Wrinkly / Irony
Connie Griner Burlington, North Carolina
This quilt was inspired by an internet posting that defined the word “irony” as the opposite of “wrinkly.” This is my attempt to express this idea in visual form. My hope is to bring a smile to the viewer.
Center Pivot Irrigation
Dana Kuhline Cincinnati, Ohio
Like most quilters, I gaze out airplane windows and see endless landscapes of potential quilts.
The scrap circles and white stained sheet were found in a scrap bag for dog bed filling, cut by an unknown maker for an unknown purpose, I saw potential for this landscape inspired quilt.
Suzy Webster Apple Valley, Minnesota
A Modern Mini that was really fun to create!
Standing in the River
Sharon Schlotzhauer Monument, Colorado
We encounter social pressures in our lives that often challenge our core values and beliefs. Black and white becomes gray. Changing culture and society can be a raging river threatening to topples us. Hold on to your values in the midst of it. This piece represents those standing firm.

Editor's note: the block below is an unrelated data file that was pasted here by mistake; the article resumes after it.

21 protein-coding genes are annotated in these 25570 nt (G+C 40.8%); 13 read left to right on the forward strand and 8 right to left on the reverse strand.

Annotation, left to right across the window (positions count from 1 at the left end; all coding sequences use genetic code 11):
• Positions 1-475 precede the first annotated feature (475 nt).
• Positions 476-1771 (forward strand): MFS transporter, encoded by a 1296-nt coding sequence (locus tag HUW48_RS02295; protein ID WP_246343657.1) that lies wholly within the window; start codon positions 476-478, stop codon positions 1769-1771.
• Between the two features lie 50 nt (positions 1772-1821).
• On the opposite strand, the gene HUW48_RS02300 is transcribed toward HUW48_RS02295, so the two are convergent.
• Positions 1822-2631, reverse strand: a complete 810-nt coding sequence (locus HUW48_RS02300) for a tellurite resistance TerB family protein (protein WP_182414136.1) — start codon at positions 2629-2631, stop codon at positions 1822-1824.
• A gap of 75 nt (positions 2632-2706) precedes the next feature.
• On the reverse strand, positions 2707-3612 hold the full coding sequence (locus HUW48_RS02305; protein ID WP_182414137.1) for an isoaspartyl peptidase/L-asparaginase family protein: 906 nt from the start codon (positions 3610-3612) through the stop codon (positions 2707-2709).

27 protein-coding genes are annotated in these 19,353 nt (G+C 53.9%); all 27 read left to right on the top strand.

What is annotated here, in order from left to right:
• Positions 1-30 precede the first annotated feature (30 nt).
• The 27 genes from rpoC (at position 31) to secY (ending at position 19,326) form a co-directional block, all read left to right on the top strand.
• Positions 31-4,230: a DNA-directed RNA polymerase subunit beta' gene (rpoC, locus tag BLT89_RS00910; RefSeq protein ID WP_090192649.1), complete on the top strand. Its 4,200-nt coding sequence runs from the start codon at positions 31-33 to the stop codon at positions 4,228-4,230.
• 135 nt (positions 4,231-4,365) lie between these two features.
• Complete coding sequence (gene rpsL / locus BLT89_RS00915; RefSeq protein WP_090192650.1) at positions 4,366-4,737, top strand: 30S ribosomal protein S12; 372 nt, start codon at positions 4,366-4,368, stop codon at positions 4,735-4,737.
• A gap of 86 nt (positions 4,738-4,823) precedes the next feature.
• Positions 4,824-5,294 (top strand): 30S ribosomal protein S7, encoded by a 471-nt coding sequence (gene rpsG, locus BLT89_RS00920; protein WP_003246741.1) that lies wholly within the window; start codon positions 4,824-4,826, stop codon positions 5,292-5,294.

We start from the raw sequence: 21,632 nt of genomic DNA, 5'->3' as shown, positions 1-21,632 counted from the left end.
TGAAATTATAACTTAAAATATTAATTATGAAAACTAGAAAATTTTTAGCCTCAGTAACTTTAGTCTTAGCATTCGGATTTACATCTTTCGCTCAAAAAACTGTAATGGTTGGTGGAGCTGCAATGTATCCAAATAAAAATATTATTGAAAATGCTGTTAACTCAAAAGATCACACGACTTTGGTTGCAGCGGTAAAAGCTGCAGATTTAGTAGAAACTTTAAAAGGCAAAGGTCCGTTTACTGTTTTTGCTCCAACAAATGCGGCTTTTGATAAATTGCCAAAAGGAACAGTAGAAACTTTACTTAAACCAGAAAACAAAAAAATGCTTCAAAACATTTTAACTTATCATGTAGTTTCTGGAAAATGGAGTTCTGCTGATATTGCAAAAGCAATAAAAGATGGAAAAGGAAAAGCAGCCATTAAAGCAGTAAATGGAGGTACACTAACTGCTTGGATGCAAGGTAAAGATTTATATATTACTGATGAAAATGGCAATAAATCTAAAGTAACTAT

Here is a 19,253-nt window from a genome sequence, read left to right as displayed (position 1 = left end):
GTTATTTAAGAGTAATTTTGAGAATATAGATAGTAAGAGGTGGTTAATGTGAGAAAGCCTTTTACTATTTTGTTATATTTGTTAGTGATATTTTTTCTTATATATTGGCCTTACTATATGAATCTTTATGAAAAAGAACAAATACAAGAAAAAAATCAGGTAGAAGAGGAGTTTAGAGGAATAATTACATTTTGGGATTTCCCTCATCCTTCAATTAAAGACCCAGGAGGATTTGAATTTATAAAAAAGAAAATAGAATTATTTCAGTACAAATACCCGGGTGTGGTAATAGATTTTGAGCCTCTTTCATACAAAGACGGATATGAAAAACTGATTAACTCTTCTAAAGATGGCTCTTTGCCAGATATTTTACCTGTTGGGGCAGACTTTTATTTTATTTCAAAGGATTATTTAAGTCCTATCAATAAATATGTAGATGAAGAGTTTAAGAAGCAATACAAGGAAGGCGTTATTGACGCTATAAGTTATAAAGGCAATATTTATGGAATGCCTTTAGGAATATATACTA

Claudia Pfeil Krefeld, NRW, Germany
The term “fractal” was first used by mathematician Benoit Mandelbrot in 1975, based on the Latin “fractious” = “broken.” The pieced background is overplayed by painted circles (acrylic paint and alcohol based ink)—machine appliquéd, organza, and silk elements. Embellished with 30,000 Swarovski crystals.
Marilyn Badger St. George, Utah
The gradation fabric purchased at Hancock’s of Paducah is what inspired this quilt. Hand embroidery, hand dyed trim purchased in Japan 10 years ago, Lumiere paints, and lots of sparkle were added for accent.
Reflections of Cape Town
Cynthia England Dickinson, Texas